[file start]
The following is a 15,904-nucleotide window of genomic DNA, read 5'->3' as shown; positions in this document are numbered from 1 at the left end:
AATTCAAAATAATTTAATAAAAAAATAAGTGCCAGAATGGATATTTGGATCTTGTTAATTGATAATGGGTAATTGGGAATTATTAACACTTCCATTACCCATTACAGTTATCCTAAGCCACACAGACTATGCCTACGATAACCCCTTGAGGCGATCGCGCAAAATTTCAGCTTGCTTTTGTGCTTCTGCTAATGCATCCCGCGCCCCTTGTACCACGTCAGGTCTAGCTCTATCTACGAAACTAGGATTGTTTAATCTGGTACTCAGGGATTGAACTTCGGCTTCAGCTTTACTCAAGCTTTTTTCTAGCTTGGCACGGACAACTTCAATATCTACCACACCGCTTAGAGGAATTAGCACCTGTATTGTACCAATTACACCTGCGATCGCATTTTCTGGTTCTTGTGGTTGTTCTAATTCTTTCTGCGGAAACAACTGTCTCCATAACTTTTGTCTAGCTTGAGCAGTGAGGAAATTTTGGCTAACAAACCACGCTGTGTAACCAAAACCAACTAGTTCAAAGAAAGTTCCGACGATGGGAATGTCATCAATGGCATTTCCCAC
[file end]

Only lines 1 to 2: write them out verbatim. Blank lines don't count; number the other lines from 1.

The following is a 15,904-nucleotide window of genomic DNA, read 5'->3' as shown; positions in this document are numbered from 1 at the left end:
AATTCAAAATAATTTAATAAAAAAATAAGTGCCAGAATGGATATTTGGATCTTGTTAATTGATAATGGGTAATTGGGAATTATTAACACTTCCATTACCCATTACAGTTATCCTAAGCCACACAGACTATGCCTACGATAACCCCTTGAGGCGATCGCGCAAAATTTCAGCTTGCTTTTGTGCTTCTGCTAATGCATCCCGCGCCCCTTGTACCACGTCAGGTCTAGCTCTATCTACGAAACTAGGATTGTTTAATCTGGTACTCAGGGATTGAACTTCGGCTTCAGCTTTACTCAAGCTTTTTTCTAGCTTGGCACGGACAACTTCAATATCTACCACACCGCTTAGAGGAATTAGCACCTGTATTGTACCAATTACACCTGCGATCGCATTTTCTGGTTCTTGTGGTTGTTCTAATTCTTTCTGCGGAAACAACTGTCTCCATAACTTTTGTCTAGCTTGAGCAGTGAGGAAATTTTGGCTAACAAACCACGCTGTGTAACCAAAACCAACTAGTTCAAAGAAAGTTCCGACGATGGGAATGTCATCAATGGCATTTCCCAC